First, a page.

October 25th 2001 · Respekt / Leila Khajiyeva · PRINTER FRIENDLY FORMAT · E-MAIL THIS · ALSO AVAILABLE IN: CZECH 

Casualties have become acceptable

This article was first published in Czech weekly Respekt on October 15, 2001. The right to publish it in English was granted to Prague Watchdog.

At last, terrorism has turned to be what really joined the two powers, Russia and the United States. Animated and sometimes even stormy discussions on the American National Missile Defense project, NATO enlargement or limitations to Russian steal exports overseas have become unimportant and ridiculous. Nowadays the US are effectively haunted by the same nightmare of Islamic fundamentalism and extremism as the Russians have been for years already.

Russians got it right

On the fatal day of September 11, Russia was given an outstanding argument for its rather outlandish behaviour in its own, if you like private ”antiterrorist” campaign in the Northern Caucasus. When the first missiles hit Kabul, Kandahar and Maza-re Sharif, bombardment has become a completely legal and internationally accepted way of eliminating terrorism. At the same time human rights failed to serve as an effective argument for the limitation of a state-run violence against its people. That must have been a terrible relief for the Russian President Vladimir Putin. He got over the worst point making the world community concede that it was him who got it right when he ordered bombing of the Chechen capital Grozny, though guerillas made only one percent of the population there. Adequate casualties have thus become acceptable.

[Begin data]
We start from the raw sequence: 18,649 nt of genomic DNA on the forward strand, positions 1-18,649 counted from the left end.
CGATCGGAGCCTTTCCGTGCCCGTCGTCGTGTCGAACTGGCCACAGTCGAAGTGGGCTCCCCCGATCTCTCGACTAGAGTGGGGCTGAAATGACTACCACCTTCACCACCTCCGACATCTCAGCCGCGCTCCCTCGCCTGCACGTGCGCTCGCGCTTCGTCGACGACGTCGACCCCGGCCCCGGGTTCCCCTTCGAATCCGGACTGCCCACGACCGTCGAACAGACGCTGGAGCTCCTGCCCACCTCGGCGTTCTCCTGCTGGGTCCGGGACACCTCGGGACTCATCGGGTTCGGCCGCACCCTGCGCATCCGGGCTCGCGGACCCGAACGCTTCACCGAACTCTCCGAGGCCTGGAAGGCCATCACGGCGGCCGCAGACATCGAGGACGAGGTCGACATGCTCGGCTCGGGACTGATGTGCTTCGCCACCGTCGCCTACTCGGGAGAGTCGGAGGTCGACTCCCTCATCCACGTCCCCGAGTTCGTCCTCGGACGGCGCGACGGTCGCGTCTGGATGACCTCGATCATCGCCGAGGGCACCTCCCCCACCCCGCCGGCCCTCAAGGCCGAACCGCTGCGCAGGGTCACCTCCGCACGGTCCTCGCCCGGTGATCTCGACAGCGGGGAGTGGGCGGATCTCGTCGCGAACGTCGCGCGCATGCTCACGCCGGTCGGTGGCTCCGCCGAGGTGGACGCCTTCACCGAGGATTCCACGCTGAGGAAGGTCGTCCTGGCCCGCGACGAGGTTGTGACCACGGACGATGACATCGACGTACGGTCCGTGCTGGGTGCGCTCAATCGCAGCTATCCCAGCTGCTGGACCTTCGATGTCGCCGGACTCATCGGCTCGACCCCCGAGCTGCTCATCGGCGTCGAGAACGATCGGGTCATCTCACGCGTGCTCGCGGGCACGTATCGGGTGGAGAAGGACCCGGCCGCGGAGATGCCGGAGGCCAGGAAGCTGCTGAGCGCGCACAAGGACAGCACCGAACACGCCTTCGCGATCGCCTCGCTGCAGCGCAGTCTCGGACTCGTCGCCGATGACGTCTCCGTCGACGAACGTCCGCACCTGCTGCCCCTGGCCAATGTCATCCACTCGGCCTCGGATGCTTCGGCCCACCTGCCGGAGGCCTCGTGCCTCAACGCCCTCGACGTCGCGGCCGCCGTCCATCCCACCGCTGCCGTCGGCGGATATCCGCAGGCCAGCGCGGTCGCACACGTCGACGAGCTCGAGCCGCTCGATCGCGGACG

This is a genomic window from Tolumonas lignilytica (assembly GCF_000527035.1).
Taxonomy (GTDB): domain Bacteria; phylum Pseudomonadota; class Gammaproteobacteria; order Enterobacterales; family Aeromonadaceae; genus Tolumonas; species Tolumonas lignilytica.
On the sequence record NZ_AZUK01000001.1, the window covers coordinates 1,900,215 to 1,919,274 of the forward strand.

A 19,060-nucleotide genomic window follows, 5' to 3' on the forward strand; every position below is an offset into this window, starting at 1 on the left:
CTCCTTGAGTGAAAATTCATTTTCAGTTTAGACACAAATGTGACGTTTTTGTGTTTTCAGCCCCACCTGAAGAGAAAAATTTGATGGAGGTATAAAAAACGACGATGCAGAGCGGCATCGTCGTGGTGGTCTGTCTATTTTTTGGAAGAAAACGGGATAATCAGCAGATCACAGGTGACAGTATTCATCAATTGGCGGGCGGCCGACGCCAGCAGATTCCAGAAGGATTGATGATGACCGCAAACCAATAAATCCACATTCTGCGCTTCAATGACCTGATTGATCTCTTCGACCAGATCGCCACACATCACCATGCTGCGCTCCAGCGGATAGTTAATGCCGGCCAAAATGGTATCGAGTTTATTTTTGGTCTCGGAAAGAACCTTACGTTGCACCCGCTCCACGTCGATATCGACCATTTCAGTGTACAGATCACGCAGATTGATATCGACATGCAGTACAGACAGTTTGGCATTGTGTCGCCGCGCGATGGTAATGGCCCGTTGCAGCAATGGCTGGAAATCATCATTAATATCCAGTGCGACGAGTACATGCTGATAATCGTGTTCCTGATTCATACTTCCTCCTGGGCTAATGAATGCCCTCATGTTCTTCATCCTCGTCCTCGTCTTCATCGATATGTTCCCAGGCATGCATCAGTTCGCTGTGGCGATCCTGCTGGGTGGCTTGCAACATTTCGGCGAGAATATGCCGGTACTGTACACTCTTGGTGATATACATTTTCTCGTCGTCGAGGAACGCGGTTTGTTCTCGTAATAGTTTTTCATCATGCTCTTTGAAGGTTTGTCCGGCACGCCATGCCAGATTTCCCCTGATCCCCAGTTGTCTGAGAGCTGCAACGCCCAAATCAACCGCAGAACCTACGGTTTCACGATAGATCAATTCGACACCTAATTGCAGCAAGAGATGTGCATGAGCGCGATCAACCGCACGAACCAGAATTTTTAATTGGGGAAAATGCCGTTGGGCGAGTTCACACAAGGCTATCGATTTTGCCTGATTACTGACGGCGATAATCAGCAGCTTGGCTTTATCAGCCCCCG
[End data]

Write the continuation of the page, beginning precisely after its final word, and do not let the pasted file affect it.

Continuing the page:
In contrast to Yeltsin, who not only resembled but also acted like a real Russian bear, Putin has an excellent sense of intuition and a gift for dealing with people the way that is expected from him. Besides, he is reasonable enough to understand that for a few months at least, he may afford to use far tougher methods of tackling terrorism in Chechnya. Attention of the world community as well as humanitarian agencies and human rights defenders has been drawn further to the east.

Regardless of this, Vladimir Putin is faced with a hard decision. On the one hand, the public opinion has failed to be a serious obstacle to doing away with Chechen separatists. On the other hand, the technical potential of the Russian army and the police has been exhausted as almost all the military means usable in such a local conflict have already been deployed in the Northern Caucasus. Things like carpet bombing can be ruled out right away because the most of the territory is occupied by Russian soldiers and guerilla groups are scattered all over the mountainous areas. From the military point of view, it almost seems that the only thing Putin can do is to conserve today’s state of affairs – Russians control ninety per cent of the territory with their flag flying outside administrative buildings in the Chechen capital Grozny.